Monday, September 7, 2009

Educating Esme Book Review


Have you ever wondered what really happens within the hallowed halls of public school? Do you want to know what teachers struggle with, what keeps them going, and what they learn each day as they teach? Educating Esmé takes you inside the world of public education as you have never seen it before.

We've all had teachers we've loved and teachers we've hated. My list of teachers I've loved includes 1) Mrs. Cavasano (third grade): who led us through daily calisthenics to keep our brains sharp 2) Mr. Connolly (Chemistry): Who taught us that you could make peanut brittle scientifically. And, of course, the bad apples 1) Mr. Case (Algebra): who told the girls to practice our waitressing skills whenever we missed a math problem. We can all make these lists, and I'm willing to bet that when Esme Raji Codell's students come up with teacher lists of their own, she will be one of their favorites.

Although Esme’s first year of teaching included a class of children who came from broken homes, and students who stabbed a substitute with a pencil, it was the administration that gave her the most grief as they questioned her methods (asking the children to call her by her first name and with the title of Madame rather than Mrs. – because she was nobody’s mistress). Despite all of the hardships, Esme persevered imaginatively teaching her class to Cha Cha as they learned multiplication, made a time machine to travel in while they read, and even allowed a problem student to walk a mile in her shoes as the teacher for a day.

This is a great book for parents, for teachers, and for anyone concerned about today's education system.

I was asked to do this review as part of a blog tour. Coinciding with this tour, a drawing will be held of the names of people who comment on the blog posts to receive one of the following books:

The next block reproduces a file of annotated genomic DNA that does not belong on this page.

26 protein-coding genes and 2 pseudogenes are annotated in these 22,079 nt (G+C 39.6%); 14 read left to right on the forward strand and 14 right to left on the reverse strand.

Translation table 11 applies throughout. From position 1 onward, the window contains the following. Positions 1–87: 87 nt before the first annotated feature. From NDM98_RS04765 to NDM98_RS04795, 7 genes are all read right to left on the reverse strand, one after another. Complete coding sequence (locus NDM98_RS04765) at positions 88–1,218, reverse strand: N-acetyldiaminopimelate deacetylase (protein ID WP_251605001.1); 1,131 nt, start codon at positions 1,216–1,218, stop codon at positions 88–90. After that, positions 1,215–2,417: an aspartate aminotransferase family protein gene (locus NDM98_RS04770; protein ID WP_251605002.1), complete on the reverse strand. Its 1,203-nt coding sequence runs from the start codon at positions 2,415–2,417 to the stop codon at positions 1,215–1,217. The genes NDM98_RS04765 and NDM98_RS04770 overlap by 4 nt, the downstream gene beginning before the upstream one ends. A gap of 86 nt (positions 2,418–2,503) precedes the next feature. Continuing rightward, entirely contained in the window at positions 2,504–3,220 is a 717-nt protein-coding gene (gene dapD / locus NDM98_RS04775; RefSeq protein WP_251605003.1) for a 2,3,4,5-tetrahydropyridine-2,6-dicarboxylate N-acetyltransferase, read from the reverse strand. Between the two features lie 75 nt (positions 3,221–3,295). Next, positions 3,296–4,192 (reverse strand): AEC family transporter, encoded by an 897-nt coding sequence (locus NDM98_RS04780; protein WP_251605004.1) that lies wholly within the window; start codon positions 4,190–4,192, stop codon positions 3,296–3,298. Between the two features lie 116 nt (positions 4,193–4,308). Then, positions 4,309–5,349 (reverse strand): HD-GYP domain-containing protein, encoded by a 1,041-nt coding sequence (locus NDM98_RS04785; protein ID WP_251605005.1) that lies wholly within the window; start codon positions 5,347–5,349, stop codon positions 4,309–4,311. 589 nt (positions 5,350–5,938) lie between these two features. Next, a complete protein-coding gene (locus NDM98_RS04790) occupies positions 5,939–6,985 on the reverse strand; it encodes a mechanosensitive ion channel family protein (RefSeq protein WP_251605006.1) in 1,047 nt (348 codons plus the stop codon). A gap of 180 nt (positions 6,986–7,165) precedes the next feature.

Educating Esme: Diary of a Teacher’s First Year
The Children in Room E4: American Education on Trial
Work Hard. Be Nice. How Two Inspired Teachers Created the Most Promising Schools in America
In Code: A Mathematical Journey

To enter, comment below with the name of your favorite teacher, and how they inspired you.

7 comments:

lrad said...

Every teacher's experience is different - and they're all interesting to read about.
My favorite teacher was someone who ran a club at the elementary school - the Exploration Club. I couldn't wait to be in the fifth grade as he only took fifth and sixth graders into the club.
We took trips after school to places in the area - GW Bridge and Little Red Lighthouse was an example.
I was able to work with him as a teaching practicum - I liked him as much as a grown up as I had as a child.

Cyril's cousin said...

I've taught at the college level where students just skip, or take calls during class. I prefer that to getting stabbed by a pencil.

There's all sorts of talk about teachers addressing students individual learning styles, some of which is ok. There's very little talk of teachers teaching within their teaching style. For some, some things just don't work, but when they express themselves, things can really click in the classroom.

SmartPumpkin'sMom said...

All those horror stories about public schools make me think ...very many times if i want my daughter to go there.
And I do admire the teachers who are trying hard to make a difference.

JamericanSpice said...

My favorite teacher would be Ms Brown who really saw me as a child needing to be taught than another name on her roster.

tgoforth1984 said...

My favorite teacher was Mrs. Stricklin. She taught me how to go for what you believe in. She always inspired the kids in her class to do their best at everything. In our physics class we built a robot and entered it into the OKBEST robotics competition and won 2nd in state and went on to compete nationally. It was a lot of fun and a great learning experience.

Paul Bogush said...

My take on the book:
http://blogush.edublogs.org/2009/09/28/this-is-not-a-book-review/

Anonymous said...

Very much love what you're doing here!